Music Is the Soundtrack of Lifelong Learning

mental concerns with aging Frank Sinatra was, to put it mildly, the brainy and brawny enforcer of music’s old guard. He said of rock-and-roll (back when it was personified by Elvis and Buddy Holly) that it was the “most brutal, ugly, desperate, vicious form of expression it has been my misfortune to hear.” That was before he heard “Something,” George Harrison’s achingly gorgeous tune from Abbey Road (an album that the Chairman would no doubt have hated). However, he said “Something” was the “greatest love song of the last 50 years,” and even did a famous cover of it.

Of course, many Beatles fans hated the music that came out in the 70s and 80s, and those fans don’t want to listen to what’s coming out today. Many have very Sinatra-esque feelings about it. As we age, we tend to stay with the culture of our youth, and while it is fine to love what you love, we also need to recognize that aging doesn’t have to mean standing still. Aging is not the end of life—it is a continuation of life’s journey, which means a constant process of self-discovery. Finding new things to love and discovering new experiences can be a vital part of that.

Understanding and Overcoming Taste Freeze

There’s a reason why certain culture appeals to us (we’ll be focusing on music here, which is the most ubiquitous form of pop culture, but the same lessons can be drawn for books, movies, TV shows, or anything else). Obviously, taste and our cultural background have a lot to do with it—if you grew up in the Bay Area in the 40s, you might not have been exposed to a lot of bluegrass. More than that, though, is personal experience. Music has created a literal soundtrack to our lives and is in the background of our memories. Certain songs evoke nostalgia and memory, whether it is Perry Como, Buddy Guy, or Jefferson Airplane.

The problem with “new music” isn’t so much that it is worse or more dissonant, but that we don’t make the same associations. It doesn’t mean anything to us; it is the background of someone else’s youth. So, we tune it out and don’t really try to connect to it because it doesn’t seem to be connecting to us. That’s a very normal process, and is often called “taste freeze.”

Jim Fusilli, a music critic for The Wall Street Journal, argues that most people who have “taste freeze” are curious about today’s music, but don’t really have a way to get into it. It seems vast and often incomprehensible, and since we don’t have an immediate emotional connection, we don’t see an immediate opening. To that end, Fusilli has written a book about how to listen to music of the 21st-century called Catching Up, and has a website, “Re:New Music,” about introducing “grownups” to current trends and the best artists.

You don’t have to read a book or site to start exploring, though. There are a lot of different methods, whether you want to dip a toe or dive right in. Here are a few options:

  • Ask a younger friend or relative. This might be the best way since you are talking to someone who knows you, understands your tastes, and can ease you into the experience. If they know you are into social justice music, they might start you off with the incendiary passion of Kendrick Lamar, rather than the performance-art stylings of Kanye West.
  • Use music programs like Pandora. There are a lot of music programs that help people make connections. Pandora and Spotify are two free options. If you put in that you like Americana and folk music—Woody, Leadbelly, Seegar—it might steer you to those making the same sort of music today, like The Civil Wars.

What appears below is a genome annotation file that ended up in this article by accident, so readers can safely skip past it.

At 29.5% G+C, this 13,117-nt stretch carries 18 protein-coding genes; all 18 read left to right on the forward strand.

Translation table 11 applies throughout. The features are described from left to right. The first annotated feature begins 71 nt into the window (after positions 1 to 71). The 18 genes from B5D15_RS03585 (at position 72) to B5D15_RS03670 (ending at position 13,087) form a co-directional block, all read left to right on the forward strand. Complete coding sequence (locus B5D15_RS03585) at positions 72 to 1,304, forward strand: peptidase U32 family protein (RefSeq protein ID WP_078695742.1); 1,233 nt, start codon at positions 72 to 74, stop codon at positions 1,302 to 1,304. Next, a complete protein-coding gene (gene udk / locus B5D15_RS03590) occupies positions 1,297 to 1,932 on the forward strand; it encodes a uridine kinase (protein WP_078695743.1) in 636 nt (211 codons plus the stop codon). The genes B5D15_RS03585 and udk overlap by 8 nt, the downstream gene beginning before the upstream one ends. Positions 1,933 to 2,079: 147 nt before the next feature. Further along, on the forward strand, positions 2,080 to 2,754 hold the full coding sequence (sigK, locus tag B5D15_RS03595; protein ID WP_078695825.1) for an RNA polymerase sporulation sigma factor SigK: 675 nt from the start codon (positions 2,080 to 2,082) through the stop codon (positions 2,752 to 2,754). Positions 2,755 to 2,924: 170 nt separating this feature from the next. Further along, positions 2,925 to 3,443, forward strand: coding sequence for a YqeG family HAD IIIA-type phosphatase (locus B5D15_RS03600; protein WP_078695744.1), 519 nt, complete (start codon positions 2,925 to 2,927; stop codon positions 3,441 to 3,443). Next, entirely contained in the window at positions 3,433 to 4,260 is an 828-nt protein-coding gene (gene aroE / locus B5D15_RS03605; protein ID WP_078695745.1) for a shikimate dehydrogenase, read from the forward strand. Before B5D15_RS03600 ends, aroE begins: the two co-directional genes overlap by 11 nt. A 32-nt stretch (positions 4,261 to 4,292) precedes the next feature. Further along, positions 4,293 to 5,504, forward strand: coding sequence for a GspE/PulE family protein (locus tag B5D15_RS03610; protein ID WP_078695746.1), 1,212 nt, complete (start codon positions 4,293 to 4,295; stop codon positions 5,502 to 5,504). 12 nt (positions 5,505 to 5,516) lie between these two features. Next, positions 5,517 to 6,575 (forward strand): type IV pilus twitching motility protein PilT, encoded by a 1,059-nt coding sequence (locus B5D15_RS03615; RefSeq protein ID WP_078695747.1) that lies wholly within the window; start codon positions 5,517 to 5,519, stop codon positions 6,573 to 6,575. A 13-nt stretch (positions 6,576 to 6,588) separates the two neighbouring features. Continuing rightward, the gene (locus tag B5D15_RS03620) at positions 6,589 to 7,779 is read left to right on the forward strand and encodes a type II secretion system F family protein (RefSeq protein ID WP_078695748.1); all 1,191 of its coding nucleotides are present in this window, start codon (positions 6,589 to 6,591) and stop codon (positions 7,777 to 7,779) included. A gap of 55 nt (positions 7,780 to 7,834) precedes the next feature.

• Flip through the dial. This is the most random way to discover something new, but whether you are plucking out a song from the ether of terrestrial radio or finding a tune on the satellite, you might stumble across something new and beautiful. It’s throwing yourself to the mercy of fate, but in a way, that’s what all of life is.

Why Exploration Is a Lifelong Process

Of course, no one is saying that you have to like new music, or that there is something wrong if you don’t. Taste is all individual, and it isn’t wrong just to want to listen to what makes you happy. But you shouldn’t think that you can’t listen to new music, or, even worse, that you shouldn’t. There is a persistent idea that life is supposed to pass us by, and that as we age, exploration and self-discovery become a thing of the past. Nothing could be further from the truth.

Knowing yourself and finding what makes you happy is a lifelong process, an endless journey. We accept that we are aging, but we don’t have to accept that it means stasis. Finding new music is like finding anything else, whether that is a hobby we wanted to explore or a strength we never knew we had. It is work, but it is worth it.

What does exploration mean to you? It could mean deciding to hike the Appalachian Trail, deciding to plant a new garden, starting a poker night with new friends, or finally finding out what’s the big deal about The White Stripes. But whatever it is, discovering new experiences is about not letting yourself be boxed in by external definition or arbitrary limitations.

At Institute on Aging, we work with aging adults and their families to ensure that you have the tools at your disposal to live where you want, how you want. Connect with us today to learn more about our work in the Bay Area, and how we can help you age in place.

 

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Institute on Aging

Committed to offering thoughtful discussions and resources to older adults, their families, and their caregivers.

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